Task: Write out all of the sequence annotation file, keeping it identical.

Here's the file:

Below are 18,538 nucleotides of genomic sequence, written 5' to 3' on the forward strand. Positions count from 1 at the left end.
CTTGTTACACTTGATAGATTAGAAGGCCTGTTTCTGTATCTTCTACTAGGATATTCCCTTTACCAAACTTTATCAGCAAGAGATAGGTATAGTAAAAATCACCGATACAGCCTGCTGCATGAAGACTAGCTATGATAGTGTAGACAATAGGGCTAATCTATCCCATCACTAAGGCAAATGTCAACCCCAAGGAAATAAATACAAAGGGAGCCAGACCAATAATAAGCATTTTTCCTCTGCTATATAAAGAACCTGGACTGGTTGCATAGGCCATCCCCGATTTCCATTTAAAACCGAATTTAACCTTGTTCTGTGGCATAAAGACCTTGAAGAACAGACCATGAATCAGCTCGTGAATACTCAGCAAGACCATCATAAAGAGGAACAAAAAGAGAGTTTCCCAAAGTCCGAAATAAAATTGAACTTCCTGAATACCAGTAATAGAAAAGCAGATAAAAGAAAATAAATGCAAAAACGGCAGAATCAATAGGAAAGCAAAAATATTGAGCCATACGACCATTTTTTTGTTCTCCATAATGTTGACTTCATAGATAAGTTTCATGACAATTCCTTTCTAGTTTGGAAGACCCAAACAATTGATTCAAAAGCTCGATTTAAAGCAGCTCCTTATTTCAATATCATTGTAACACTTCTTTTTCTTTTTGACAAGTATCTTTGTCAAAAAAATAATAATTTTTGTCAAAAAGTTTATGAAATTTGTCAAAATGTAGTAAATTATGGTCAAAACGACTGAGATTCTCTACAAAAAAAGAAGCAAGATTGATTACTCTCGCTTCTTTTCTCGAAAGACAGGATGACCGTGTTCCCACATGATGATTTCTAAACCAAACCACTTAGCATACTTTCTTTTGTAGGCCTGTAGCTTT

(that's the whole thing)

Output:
Below are 18,538 nucleotides of genomic sequence, written 5' to 3' on the forward strand. Positions count from 1 at the left end.
CTTGTTACACTTGATAGATTAGAAGGCCTGTTTCTGTATCTTCTACTAGGATATTCCCTTTACCAAACTTTATCAGCAAGAGATAGGTATAGTAAAAATCACCGATACAGCCTGCTGCATGAAGACTAGCTATGATAGTGTAGACAATAGGGCTAATCTATCCCATCACTAAGGCAAATGTCAACCCCAAGGAAATAAATACAAAGGGAGCCAGACCAATAATAAGCATTTTTCCTCTGCTATATAAAGAACCTGGACTGGTTGCATAGGCCATCCCCGATTTCCATTTAAAACCGAATTTAACCTTGTTCTGTGGCATAAAGACCTTGAAGAACAGACCATGAATCAGCTCGTGAATACTCAGCAAGACCATCATAAAGAGGAACAAAAAGAGAGTTTCCCAAAGTCCGAAATAAAATTGAACTTCCTGAATACCAGTAATAGAAAAGCAGATAAAAGAAAATAAATGCAAAAACGGCAGAATCAATAGGAAAGCAAAAATATTGAGCCATACGACCATTTTTTTGTTCTCCATAATGTTGACTTCATAGATAAGTTTCATGACAATTCCTTTCTAGTTTGGAAGACCCAAACAATTGATTCAAAAGCTCGATTTAAAGCAGCTCCTTATTTCAATATCATTGTAACACTTCTTTTTCTTTTTGACAAGTATCTTTGTCAAAAAAATAATAATTTTTGTCAAAAAGTTTATGAAATTTGTCAAAATGTAGTAAATTATGGTCAAAACGACTGAGATTCTCTACAAAAAAAGAAGCAAGATTGATTACTCTCGCTTCTTTTCTCGAAAGACAGGATGACCGTGTTCCCACATGATGATTTCTAAACCAAACCACTTAGCATACTTTCTTTTGTAGGCCTGTAGCTTT